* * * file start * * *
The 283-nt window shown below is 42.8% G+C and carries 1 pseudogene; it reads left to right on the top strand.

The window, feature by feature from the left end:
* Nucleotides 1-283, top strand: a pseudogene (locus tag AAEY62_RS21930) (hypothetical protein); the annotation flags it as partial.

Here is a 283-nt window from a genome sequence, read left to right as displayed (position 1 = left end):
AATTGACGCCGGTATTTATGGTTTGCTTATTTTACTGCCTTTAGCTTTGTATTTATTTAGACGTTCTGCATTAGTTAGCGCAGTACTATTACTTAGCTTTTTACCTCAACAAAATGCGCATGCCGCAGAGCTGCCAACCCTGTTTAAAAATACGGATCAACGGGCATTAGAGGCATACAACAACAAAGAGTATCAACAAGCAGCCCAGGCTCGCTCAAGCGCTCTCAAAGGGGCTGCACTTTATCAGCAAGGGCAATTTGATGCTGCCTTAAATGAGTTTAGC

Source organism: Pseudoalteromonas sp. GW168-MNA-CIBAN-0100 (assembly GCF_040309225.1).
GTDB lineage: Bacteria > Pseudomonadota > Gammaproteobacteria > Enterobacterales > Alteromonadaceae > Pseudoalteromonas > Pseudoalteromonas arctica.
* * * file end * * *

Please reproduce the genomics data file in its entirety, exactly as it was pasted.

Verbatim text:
The 283-nt window shown below is 42.8% G+C and carries 1 pseudogene; it reads left to right on the top strand.

The window, feature by feature from the left end:
* Nucleotides 1-283, top strand: a pseudogene (locus tag AAEY62_RS21930) (hypothetical protein); the annotation flags it as partial.

Here is a 283-nt window from a genome sequence, read left to right as displayed (position 1 = left end):
AATTGACGCCGGTATTTATGGTTTGCTTATTTTACTGCCTTTAGCTTTGTATTTATTTAGACGTTCTGCATTAGTTAGCGCAGTACTATTACTTAGCTTTTTACCTCAACAAAATGCGCATGCCGCAGAGCTGCCAACCCTGTTTAAAAATACGGATCAACGGGCATTAGAGGCATACAACAACAAAGAGTATCAACAAGCAGCCCAGGCTCGCTCAAGCGCTCTCAAAGGGGCTGCACTTTATCAGCAAGGGCAATTTGATGCTGCCTTAAATGAGTTTAGC

Source organism: Pseudoalteromonas sp. GW168-MNA-CIBAN-0100 (assembly GCF_040309225.1).
GTDB lineage: Bacteria > Pseudomonadota > Gammaproteobacteria > Enterobacterales > Alteromonadaceae > Pseudoalteromonas > Pseudoalteromonas arctica.